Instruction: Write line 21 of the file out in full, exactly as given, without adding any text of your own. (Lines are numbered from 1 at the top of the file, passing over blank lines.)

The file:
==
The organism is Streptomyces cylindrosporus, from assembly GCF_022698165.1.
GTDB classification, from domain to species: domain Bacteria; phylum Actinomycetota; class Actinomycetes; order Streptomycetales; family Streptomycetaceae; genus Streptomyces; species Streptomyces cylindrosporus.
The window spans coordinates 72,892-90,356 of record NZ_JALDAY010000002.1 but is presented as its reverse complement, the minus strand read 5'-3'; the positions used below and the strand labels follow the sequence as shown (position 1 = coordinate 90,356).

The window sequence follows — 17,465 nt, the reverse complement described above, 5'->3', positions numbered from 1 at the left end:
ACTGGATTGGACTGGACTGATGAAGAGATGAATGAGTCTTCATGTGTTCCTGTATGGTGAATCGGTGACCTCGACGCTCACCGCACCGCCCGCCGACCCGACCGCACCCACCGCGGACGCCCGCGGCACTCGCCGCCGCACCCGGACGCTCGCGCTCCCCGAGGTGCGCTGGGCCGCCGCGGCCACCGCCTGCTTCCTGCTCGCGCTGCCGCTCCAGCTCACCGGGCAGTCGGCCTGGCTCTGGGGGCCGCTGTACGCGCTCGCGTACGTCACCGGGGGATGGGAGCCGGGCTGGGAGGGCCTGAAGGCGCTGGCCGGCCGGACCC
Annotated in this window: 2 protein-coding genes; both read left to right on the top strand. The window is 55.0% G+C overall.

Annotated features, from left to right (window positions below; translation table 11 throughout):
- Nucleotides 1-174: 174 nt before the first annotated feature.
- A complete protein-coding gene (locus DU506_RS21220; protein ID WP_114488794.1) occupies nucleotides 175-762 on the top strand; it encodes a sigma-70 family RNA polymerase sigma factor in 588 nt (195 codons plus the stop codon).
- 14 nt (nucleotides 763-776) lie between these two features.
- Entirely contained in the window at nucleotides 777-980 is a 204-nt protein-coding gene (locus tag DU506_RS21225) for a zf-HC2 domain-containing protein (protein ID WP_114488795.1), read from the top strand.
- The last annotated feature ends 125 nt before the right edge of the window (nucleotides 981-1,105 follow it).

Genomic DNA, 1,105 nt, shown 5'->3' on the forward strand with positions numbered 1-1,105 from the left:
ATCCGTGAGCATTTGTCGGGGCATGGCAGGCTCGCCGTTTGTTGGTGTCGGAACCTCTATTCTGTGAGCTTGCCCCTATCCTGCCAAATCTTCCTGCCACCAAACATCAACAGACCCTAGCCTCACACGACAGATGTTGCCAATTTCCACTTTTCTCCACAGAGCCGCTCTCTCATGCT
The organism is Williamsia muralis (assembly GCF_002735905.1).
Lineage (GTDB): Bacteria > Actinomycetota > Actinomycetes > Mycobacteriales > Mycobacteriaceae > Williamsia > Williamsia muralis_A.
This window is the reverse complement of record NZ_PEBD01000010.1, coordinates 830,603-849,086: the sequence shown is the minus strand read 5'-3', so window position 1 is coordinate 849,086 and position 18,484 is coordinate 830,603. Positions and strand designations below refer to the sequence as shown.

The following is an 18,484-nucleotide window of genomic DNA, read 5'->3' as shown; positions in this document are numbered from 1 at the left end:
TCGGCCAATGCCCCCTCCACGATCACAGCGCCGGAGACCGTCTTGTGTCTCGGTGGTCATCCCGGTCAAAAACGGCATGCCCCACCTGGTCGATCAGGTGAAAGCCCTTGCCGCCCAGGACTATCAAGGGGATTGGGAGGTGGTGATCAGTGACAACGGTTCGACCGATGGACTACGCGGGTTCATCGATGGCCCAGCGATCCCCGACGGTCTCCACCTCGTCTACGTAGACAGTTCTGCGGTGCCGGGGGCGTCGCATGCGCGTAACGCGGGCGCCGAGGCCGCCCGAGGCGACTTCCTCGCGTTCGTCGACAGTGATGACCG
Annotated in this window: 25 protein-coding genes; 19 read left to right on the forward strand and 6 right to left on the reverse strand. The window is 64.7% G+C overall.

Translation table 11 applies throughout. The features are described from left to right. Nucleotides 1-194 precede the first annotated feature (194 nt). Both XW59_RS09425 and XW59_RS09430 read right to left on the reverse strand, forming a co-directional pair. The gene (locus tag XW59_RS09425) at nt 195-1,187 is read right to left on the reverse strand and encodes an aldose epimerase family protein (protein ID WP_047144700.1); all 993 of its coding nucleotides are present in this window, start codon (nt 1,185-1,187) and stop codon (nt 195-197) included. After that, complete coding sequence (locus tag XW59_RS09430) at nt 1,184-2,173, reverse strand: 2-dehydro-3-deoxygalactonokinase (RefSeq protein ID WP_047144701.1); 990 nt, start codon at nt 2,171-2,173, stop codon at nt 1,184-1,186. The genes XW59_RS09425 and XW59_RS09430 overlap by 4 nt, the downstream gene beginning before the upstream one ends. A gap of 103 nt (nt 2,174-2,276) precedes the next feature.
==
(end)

Translation table 11 applies throughout. The features are described from left to right. Nucleotides 1-194 precede the first annotated feature (194 nt). Both XW59_RS09425 and XW59_RS09430 read right to left on the reverse strand, forming a co-directional pair. The gene (locus tag XW59_RS09425) at nt 195-1,187 is read right to left on the reverse strand and encodes an aldose epimerase family protein (protein ID WP_047144700.1); all 993 of its coding nucleotides are present in this window, start codon (nt 1,185-1,187) and stop codon (nt 195-197) included. After that, complete coding sequence (locus tag XW59_RS09430) at nt 1,184-2,173, reverse strand: 2-dehydro-3-deoxygalactonokinase (RefSeq protein ID WP_047144701.1); 990 nt, start codon at nt 2,171-2,173, stop codon at nt 1,184-1,186. The genes XW59_RS09425 and XW59_RS09430 overlap by 4 nt, the downstream gene beginning before the upstream one ends. A gap of 103 nt (nt 2,174-2,276) precedes the next feature.